To each their own. Honestly, I'd probably be on a boat fishing like Joe Thomas. Walking across the draft stage is the game's ultimate honor, but every camera lens is also turned in your direction. Still, next year's draft in Green Bay will be special for any player who attends. Knowing the fine people of Green Bay like I do, I promise draft picks will be treated like football royalty.

Tyler from Cross Plains, WI

Hey guys, just watched a video of Arizona's draft room last year trading back, and wow, what a team effort! Multiple guys on the phones with clubs to potentially trade with, another guy on the whiteboard writing down the proposed team and picks involved in the trade, and the GM making the final calls and finalizing trades. Amazing how fast all that happens, not much time to hem and haw about, need to be decisive and confident with the decisions! Would love to get a similar look at BG in GB!

It's a really cool video and shows exactly what it's like to "be in the arena" on draft night. There's no video of it, but I'm still fascinated by how Gutekunst traded back from No. 14 in 2018 only to move back up to No. 18 while pocketing a first-round pick for the following year. The trades that led to the Packers selecting Jaire Alexander set the tone for the Gutekunst era.

Lee from Sullivan, IN

With so much secrecy around draft boards, is the room it's in (assuming it's a physical thing) highly secure? Is it a room off the GM's office? Keypad, retina scanner, laser fingerprint scanner? Armed guard? Offensive line in front of the door?

Wouldn't know. I've never had the guts to walk over and grab the doorhandle.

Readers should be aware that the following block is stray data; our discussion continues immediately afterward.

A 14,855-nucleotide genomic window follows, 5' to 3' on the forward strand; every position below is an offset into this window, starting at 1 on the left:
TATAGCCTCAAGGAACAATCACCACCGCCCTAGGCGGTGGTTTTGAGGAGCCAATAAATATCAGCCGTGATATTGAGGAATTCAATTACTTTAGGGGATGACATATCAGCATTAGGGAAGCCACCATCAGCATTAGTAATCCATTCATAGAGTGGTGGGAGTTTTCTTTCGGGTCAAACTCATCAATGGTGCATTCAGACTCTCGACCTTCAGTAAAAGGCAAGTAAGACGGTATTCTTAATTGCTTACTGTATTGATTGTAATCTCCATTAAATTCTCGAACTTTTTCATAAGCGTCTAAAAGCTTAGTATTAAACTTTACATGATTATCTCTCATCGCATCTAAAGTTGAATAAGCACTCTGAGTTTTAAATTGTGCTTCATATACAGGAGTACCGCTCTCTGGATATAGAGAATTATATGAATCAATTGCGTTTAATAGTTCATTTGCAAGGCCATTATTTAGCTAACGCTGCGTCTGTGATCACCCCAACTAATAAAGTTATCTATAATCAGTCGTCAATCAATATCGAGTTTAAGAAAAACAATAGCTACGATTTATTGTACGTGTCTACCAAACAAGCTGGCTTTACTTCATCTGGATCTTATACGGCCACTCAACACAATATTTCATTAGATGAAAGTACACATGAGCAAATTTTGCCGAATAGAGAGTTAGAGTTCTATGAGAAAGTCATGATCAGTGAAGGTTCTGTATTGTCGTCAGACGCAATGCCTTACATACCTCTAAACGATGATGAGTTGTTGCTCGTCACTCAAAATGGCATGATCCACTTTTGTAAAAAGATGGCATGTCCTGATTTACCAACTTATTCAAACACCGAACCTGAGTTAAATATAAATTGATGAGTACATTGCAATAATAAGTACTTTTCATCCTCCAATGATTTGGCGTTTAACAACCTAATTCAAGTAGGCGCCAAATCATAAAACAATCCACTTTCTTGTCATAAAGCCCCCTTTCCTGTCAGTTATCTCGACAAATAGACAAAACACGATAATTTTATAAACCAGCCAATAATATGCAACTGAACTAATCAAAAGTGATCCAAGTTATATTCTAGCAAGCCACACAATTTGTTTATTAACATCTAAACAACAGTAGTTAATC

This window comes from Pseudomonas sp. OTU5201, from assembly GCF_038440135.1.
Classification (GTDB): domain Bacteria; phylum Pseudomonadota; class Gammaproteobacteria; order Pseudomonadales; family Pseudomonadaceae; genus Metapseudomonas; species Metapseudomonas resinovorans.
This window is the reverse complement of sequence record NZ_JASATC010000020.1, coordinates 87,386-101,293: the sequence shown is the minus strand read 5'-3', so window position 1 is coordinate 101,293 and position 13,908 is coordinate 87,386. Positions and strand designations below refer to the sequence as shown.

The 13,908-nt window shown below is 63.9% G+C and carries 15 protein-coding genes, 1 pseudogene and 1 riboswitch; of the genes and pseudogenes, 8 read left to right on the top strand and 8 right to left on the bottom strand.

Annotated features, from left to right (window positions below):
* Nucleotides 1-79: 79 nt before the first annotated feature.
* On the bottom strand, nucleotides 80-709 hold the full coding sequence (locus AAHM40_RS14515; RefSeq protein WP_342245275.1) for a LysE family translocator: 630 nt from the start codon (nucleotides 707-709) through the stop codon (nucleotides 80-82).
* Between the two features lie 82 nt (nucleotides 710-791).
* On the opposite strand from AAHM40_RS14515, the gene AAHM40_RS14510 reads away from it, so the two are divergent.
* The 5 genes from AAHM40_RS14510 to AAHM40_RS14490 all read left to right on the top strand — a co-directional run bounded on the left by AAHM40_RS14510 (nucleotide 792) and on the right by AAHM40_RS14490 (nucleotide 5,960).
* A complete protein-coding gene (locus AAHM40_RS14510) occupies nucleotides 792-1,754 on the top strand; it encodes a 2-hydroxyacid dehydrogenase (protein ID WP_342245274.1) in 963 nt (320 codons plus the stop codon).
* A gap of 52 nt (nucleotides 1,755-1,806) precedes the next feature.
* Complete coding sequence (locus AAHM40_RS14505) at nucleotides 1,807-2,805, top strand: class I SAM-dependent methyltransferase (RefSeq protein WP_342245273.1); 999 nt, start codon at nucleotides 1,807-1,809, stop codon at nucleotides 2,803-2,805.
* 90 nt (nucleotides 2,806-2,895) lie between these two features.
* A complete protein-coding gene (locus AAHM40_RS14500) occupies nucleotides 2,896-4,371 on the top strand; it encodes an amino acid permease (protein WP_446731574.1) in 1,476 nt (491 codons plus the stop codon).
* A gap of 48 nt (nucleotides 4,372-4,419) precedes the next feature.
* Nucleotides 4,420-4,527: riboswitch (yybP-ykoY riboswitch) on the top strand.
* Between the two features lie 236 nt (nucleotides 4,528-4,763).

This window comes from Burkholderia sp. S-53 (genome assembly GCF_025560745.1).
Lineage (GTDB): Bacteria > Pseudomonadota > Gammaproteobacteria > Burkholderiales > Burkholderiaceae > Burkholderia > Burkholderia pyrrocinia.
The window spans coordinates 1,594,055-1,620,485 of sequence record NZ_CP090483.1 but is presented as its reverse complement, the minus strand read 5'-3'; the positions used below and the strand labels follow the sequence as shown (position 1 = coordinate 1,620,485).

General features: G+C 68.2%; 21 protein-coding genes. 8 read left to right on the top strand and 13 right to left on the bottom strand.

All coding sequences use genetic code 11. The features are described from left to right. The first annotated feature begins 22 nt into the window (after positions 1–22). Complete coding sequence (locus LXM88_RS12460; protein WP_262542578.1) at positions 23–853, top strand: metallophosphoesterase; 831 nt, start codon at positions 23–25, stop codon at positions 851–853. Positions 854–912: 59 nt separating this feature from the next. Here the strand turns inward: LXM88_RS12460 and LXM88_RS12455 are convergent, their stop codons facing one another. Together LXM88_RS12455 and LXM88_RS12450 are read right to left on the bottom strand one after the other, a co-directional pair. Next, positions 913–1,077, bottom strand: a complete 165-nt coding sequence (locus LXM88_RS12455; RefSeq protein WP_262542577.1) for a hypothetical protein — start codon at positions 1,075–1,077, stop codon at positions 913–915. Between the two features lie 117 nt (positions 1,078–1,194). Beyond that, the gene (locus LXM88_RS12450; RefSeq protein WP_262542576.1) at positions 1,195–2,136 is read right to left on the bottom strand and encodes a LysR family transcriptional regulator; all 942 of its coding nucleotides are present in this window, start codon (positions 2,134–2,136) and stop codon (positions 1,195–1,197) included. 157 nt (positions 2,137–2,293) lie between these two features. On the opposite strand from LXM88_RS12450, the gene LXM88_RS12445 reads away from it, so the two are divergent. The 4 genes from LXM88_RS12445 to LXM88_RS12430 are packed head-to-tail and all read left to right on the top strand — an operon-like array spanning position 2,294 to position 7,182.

Mark from Plano, TX

Hello Spoff/Hod and fellow readers. In Mike's reply to Sean from Palatine, IL, about best QB in Chargers history, I agree Dan Fouts is No. 1. I also believe he is a very good announcer.

The waterboy just needed some water.

Mike from New Orleans, LA

I would posit even if you are trying to find difference-makers, so is someone else.

Every front office is searching for NFL gold, only the maps are different.

Nikhil from Highland Park, IL

As he got older, Tramon Williams took exceptional care of himself so he could keep up in a young man's game. Wes, what does an "aging scribe" like Mike need to do that a young scribe like you might take for granted throughout the season? Spoff, would be great to hear your POV on this, too!

A wise man once said, "A mind needs books as a sword needs a whetstone." Reading the work of others is like cardio for a writer.

Marty from Plymouth, WI

Finally, tonight (Thursday) all the pre-draft baloney ends. Then of course we will hear how everyone in the first two rounds is a can't-miss pro. The NFL sure knows the marketing game extremely well. I wish the two of you well in deciphering everything. The II will be fun to read for days (like it is every day)!

The pre-draft hype is what makes this sport so much fun to cover. It is a spectacle in and of itself. Other professional sports try but nothing compares to the NFL.

Bob from Green Bay, WI

For me, the draft signals the start of a new season. Let's get after it!

Let's. Tonight marks NFL Draft No. 15 for this guy. Time flies when you're stressed out and irritable. Stay locked into over the next three days for all your Packers stories, videos, and updates.